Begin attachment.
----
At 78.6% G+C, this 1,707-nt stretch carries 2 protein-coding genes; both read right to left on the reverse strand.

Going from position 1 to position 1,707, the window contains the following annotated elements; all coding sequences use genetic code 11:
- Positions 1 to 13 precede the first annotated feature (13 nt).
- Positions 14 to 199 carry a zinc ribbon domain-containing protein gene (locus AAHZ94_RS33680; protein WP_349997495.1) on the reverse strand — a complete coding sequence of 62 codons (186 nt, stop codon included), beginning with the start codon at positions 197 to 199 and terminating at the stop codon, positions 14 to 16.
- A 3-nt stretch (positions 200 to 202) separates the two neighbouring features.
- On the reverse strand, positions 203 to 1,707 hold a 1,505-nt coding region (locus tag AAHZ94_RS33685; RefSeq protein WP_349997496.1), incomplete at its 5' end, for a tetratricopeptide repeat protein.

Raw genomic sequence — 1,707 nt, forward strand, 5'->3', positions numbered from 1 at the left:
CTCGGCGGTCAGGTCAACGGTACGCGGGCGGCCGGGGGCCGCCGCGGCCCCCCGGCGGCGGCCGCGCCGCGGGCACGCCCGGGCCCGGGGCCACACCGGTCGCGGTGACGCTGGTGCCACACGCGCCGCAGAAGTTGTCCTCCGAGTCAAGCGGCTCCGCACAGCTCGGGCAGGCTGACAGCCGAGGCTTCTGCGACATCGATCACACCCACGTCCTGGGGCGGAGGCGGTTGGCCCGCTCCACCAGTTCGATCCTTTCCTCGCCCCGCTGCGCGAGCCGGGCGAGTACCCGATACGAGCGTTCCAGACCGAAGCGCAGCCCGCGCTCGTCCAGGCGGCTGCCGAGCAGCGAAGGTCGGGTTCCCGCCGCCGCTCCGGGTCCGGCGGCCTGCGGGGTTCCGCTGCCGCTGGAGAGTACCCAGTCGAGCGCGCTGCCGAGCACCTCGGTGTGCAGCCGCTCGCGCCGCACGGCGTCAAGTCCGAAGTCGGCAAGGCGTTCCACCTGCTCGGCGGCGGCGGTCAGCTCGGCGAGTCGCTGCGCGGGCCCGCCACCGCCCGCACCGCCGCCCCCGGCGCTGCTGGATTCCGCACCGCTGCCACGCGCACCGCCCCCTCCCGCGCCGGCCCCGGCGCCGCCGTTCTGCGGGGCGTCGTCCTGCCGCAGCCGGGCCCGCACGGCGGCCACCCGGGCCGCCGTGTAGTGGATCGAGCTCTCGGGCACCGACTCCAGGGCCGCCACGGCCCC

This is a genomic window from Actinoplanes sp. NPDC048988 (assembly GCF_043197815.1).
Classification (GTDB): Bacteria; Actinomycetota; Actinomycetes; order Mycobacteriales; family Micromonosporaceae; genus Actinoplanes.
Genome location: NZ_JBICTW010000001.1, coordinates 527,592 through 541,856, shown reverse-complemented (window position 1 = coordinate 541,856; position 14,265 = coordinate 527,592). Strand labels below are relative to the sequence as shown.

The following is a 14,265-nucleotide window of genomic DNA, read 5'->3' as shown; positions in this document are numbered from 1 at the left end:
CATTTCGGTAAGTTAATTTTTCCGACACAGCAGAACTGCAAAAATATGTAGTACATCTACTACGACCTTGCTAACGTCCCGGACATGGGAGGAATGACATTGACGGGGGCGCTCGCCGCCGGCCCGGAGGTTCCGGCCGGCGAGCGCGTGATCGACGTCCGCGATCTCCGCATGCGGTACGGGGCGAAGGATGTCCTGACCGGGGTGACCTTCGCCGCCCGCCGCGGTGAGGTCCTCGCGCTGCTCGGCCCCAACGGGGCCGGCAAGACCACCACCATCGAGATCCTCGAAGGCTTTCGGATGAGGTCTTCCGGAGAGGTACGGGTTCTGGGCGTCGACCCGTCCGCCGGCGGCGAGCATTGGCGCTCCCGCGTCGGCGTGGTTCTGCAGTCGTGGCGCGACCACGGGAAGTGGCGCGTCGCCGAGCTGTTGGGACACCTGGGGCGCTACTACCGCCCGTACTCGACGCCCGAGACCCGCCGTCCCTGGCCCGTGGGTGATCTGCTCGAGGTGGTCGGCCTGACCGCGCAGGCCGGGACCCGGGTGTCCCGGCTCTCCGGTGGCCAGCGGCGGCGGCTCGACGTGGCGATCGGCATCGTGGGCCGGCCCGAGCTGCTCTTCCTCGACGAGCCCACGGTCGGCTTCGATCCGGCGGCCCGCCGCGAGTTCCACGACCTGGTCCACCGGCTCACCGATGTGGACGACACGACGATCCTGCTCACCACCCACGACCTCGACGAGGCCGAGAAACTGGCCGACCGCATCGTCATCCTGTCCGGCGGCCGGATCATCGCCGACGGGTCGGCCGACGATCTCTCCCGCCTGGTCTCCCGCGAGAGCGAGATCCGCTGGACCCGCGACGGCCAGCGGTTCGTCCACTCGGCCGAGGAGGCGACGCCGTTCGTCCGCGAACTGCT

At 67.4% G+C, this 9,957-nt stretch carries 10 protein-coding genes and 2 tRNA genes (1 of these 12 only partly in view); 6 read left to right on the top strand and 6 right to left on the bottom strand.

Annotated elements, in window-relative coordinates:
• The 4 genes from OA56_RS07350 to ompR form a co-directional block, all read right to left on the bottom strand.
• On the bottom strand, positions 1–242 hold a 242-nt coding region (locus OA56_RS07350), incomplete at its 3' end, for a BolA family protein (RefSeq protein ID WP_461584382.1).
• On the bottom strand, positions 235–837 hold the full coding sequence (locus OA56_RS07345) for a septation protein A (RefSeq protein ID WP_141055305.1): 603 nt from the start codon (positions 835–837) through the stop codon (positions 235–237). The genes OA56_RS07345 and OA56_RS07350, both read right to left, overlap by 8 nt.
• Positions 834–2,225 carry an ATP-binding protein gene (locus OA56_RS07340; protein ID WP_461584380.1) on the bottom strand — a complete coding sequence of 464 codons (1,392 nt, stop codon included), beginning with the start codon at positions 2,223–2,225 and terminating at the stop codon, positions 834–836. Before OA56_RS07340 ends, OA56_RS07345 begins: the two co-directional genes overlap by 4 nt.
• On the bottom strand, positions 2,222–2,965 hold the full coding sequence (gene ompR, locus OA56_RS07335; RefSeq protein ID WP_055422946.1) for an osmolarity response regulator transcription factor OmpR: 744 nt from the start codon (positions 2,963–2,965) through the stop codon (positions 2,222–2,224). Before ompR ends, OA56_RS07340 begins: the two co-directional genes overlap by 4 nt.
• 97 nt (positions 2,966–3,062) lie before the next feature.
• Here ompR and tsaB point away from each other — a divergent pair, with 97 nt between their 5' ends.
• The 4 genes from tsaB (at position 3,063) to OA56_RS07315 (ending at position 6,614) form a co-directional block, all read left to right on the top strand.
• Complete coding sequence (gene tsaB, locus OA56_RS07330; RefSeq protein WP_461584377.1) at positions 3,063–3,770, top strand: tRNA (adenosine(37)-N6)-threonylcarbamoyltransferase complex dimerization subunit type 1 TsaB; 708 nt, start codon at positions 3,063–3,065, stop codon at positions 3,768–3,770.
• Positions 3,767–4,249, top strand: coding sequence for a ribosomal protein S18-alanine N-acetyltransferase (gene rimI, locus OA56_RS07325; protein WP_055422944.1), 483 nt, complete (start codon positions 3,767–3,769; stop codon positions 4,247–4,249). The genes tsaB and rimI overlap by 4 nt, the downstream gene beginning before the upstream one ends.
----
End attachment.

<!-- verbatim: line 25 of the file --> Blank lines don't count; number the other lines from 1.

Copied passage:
• Positions 3,767–4,249, top strand: coding sequence for a ribosomal protein S18-alanine N-acetyltransferase (gene rimI, locus OA56_RS07325; protein WP_055422944.1), 483 nt, complete (start codon positions 3,767–3,769; stop codon positions 4,247–4,249). The genes tsaB and rimI overlap by 4 nt, the downstream gene beginning before the upstream one ends.